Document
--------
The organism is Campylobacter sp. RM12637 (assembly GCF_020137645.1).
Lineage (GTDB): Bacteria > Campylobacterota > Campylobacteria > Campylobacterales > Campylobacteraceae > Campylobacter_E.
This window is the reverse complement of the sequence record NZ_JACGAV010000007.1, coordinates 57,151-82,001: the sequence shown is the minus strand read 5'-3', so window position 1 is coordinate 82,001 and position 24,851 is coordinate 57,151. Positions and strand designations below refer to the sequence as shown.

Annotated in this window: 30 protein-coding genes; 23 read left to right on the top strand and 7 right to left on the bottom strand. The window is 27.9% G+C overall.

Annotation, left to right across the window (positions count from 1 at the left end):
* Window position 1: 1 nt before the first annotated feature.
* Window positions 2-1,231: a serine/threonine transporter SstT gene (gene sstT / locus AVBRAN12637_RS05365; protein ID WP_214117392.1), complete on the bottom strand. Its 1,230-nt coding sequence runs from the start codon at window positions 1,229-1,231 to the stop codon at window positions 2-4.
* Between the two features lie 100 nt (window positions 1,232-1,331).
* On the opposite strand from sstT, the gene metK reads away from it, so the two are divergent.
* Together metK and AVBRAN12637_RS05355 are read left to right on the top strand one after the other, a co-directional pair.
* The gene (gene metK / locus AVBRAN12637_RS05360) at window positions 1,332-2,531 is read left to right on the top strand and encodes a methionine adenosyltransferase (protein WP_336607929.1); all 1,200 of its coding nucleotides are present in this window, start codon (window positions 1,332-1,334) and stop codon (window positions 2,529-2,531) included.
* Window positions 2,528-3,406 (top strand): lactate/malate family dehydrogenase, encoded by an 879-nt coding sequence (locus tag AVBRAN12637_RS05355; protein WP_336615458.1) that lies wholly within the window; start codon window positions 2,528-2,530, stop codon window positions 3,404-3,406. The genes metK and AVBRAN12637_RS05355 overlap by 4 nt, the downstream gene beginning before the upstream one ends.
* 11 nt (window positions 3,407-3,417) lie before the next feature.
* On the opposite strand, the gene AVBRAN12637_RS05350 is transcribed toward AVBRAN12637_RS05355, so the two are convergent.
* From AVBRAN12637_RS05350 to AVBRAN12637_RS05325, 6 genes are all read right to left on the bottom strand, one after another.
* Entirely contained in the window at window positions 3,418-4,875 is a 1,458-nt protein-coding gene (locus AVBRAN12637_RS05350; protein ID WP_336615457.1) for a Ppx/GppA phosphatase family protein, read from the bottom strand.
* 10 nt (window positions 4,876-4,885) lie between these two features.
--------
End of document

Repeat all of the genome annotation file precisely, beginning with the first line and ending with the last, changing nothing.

The organism is Campylobacter sp. RM12637 (assembly GCF_020137645.1).
Lineage (GTDB): Bacteria > Campylobacterota > Campylobacteria > Campylobacterales > Campylobacteraceae > Campylobacter_E.
This window is the reverse complement of the sequence record NZ_JACGAV010000007.1, coordinates 57,151-82,001: the sequence shown is the minus strand read 5'-3', so window position 1 is coordinate 82,001 and position 24,851 is coordinate 57,151. Positions and strand designations below refer to the sequence as shown.

Annotated in this window: 30 protein-coding genes; 23 read left to right on the top strand and 7 right to left on the bottom strand. The window is 27.9% G+C overall.

Annotation, left to right across the window (positions count from 1 at the left end):
* Window position 1: 1 nt before the first annotated feature.
* Window positions 2-1,231: a serine/threonine transporter SstT gene (gene sstT / locus AVBRAN12637_RS05365; protein ID WP_214117392.1), complete on the bottom strand. Its 1,230-nt coding sequence runs from the start codon at window positions 1,229-1,231 to the stop codon at window positions 2-4.
* Between the two features lie 100 nt (window positions 1,232-1,331).
* On the opposite strand from sstT, the gene metK reads away from it, so the two are divergent.
* Together metK and AVBRAN12637_RS05355 are read left to right on the top strand one after the other, a co-directional pair.
* The gene (gene metK / locus AVBRAN12637_RS05360) at window positions 1,332-2,531 is read left to right on the top strand and encodes a methionine adenosyltransferase (protein WP_336607929.1); all 1,200 of its coding nucleotides are present in this window, start codon (window positions 1,332-1,334) and stop codon (window positions 2,529-2,531) included.
* Window positions 2,528-3,406 (top strand): lactate/malate family dehydrogenase, encoded by an 879-nt coding sequence (locus tag AVBRAN12637_RS05355; protein WP_336615458.1) that lies wholly within the window; start codon window positions 2,528-2,530, stop codon window positions 3,404-3,406. The genes metK and AVBRAN12637_RS05355 overlap by 4 nt, the downstream gene beginning before the upstream one ends.
* 11 nt (window positions 3,407-3,417) lie before the next feature.
* On the opposite strand, the gene AVBRAN12637_RS05350 is transcribed toward AVBRAN12637_RS05355, so the two are convergent.
* From AVBRAN12637_RS05350 to AVBRAN12637_RS05325, 6 genes are all read right to left on the bottom strand, one after another.
* Entirely contained in the window at window positions 3,418-4,875 is a 1,458-nt protein-coding gene (locus AVBRAN12637_RS05350; protein ID WP_336615457.1) for a Ppx/GppA phosphatase family protein, read from the bottom strand.
* 10 nt (window positions 4,876-4,885) lie between these two features.